C1: Norway's statement on Nuclear Disarmament

10/12/2012 // Norway's statement during the General Debate in the First Committee was held by Ambassador H.E. MR. Geir O. Pedersen on October 12th. The statement focused in particular on Norway's view on the field of disarmament.

Mr Chair,

Norway would like to see a strong and effective United Nations, also in the field of disarmament. Civilians are continuing to suffer as a result of armed conflict. Vulnerable, poor and marginalised population groups are often victims of armed violence and organised crime. We have a responsibility to eliminate the weapons that cannot be used under international humanitarian law, and to prevent irresponsible and illegal arms transfers. We cannot continue to fail to fulfil this responsibility because of deadlocks and procedural obstacles.

The Mine Ban Convention and the Convention on Cluster Munitions demonstrate that it is possible to negotiate multilateral instruments that have an immediate humanitarian effect on the ground and that strengthen the protection of civilians. This is possible when there is a common sense of purpose across traditional groupings, when our work builds on the facts and realities on the ground, and when the representatives of states recognise, acknowledge and make use of the undisputed expertise and competence of humanitarian organisations.

Norway was pleased and honoured to be elected President of the Third Meeting of States Parties to the Convention on Cluster Munitions that took place in Oslo in September, with the active participation of close to 120 states, international organisations and civil society.  We were particularly pleased that 30 states that have not yet signed the Convention chose to participate, thus signalling their interest in the issue. My delegation is also pleased to note the strong support that has been expressed for the Convention during this General Debate. 

Norway considers the Convention on Cluster Munitions to be a highly effective international instrument with two equally important pillars; one corrective pillar, embodied in the operational articles on clearance, stockpile destruction and victim assistance, and one preventive articulated by the prohibition on any use at any time in Article 1 as well as the obligation to destroy stockpiles. We have observed since the Convention was negotiated how effective this stigmatizing effect has been. That said, we are deeply concerned about past and recent allegations of use, and States Parties must remain vigilant in our joint condemnation of any such use and in our efforts to clarify what has actually taken place.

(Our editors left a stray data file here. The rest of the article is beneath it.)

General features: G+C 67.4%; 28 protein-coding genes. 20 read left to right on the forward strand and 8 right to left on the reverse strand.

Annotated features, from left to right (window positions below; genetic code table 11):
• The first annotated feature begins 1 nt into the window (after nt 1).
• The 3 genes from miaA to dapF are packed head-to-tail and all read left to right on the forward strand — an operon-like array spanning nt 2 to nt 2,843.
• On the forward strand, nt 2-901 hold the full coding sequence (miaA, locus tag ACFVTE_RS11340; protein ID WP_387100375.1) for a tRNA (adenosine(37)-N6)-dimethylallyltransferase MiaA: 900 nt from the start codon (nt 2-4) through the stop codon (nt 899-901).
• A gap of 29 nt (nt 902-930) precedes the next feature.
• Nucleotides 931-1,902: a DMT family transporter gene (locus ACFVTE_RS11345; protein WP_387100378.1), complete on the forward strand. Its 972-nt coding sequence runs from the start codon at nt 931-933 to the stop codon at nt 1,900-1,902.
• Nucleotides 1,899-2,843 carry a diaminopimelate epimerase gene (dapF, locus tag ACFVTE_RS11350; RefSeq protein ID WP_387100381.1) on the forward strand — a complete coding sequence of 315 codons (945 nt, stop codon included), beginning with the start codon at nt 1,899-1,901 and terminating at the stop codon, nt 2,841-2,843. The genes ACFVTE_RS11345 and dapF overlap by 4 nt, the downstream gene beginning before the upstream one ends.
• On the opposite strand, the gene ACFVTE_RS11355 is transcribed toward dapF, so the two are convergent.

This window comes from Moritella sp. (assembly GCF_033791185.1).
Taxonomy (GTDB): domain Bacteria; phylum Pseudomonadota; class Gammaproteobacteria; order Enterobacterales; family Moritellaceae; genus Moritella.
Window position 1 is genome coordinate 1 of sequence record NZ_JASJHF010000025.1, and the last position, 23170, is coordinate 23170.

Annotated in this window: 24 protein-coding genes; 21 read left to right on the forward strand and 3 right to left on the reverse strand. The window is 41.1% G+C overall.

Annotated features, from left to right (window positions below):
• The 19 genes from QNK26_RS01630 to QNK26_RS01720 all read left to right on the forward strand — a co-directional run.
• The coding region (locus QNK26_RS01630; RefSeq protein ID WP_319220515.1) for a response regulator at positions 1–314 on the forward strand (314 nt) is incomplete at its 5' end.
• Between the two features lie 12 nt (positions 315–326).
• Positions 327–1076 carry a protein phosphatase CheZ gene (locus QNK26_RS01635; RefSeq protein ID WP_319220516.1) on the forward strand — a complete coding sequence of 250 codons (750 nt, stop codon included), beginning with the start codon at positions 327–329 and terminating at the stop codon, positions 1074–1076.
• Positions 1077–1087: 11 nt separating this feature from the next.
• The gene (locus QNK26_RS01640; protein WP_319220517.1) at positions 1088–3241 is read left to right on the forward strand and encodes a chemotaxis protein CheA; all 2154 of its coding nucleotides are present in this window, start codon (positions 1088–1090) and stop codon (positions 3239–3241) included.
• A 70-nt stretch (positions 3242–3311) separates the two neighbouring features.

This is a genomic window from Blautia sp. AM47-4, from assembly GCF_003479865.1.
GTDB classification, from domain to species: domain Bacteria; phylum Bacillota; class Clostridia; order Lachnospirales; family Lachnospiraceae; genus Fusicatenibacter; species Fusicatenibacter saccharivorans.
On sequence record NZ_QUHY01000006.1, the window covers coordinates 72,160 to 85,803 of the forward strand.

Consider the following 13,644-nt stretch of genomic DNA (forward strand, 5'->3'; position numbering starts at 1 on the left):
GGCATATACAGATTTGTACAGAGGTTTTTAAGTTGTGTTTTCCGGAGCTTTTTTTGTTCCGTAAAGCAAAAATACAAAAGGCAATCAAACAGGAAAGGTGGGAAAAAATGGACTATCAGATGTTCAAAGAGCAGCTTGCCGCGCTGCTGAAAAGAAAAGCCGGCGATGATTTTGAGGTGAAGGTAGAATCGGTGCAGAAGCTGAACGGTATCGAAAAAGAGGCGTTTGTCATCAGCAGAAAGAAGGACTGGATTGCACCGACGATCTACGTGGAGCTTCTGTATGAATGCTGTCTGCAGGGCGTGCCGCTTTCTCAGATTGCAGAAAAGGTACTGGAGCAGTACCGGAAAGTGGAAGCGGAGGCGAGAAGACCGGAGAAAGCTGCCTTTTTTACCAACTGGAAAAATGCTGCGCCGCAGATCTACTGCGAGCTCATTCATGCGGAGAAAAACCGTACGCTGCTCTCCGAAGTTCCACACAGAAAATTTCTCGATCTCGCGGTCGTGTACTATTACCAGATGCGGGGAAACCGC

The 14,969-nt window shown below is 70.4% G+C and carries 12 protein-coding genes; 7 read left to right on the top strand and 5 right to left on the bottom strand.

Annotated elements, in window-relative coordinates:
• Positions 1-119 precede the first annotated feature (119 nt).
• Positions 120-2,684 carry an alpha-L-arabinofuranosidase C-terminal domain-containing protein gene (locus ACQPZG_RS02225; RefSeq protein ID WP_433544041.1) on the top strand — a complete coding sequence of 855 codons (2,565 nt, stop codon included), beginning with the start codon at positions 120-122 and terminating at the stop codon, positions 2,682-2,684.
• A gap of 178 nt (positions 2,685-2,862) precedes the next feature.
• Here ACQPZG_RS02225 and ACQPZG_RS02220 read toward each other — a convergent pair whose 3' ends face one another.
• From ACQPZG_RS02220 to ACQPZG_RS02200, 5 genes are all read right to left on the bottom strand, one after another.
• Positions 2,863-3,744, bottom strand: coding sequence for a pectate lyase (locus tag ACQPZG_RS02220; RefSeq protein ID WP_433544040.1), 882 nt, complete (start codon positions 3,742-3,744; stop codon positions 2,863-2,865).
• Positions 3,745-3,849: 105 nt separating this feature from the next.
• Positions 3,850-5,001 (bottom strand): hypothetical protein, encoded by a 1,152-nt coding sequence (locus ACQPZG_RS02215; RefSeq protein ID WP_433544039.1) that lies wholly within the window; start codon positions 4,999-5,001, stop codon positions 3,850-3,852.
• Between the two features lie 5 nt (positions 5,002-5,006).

Norway urges all states to join the Convention on Cluster Munitions and our common efforts to enhance the protection of civilians and strengthen international humanitarian law.

Mr Chair,

Norway is among those who remain very disappointed that we did not succeed in adopting an Arms Trade Treaty this summer. The General Assembly has previously recognised that the absence of commonly-agreed international standards for the transfer of conventional arms contributes to conflict, displacement, crime and terrorism, thereby also undermining peace, reconciliation, safety and stability. The negative humanitarian consequences of unregulated arms transfers are severe. Armed violence kills approximately two thousand people daily. We are disappointed that States could not agree that we should be obliged to deny arms exports in cases where there is a significant risk that the arms in question could be used to undermine peace and stability or violate international humanitarian law or human rights law.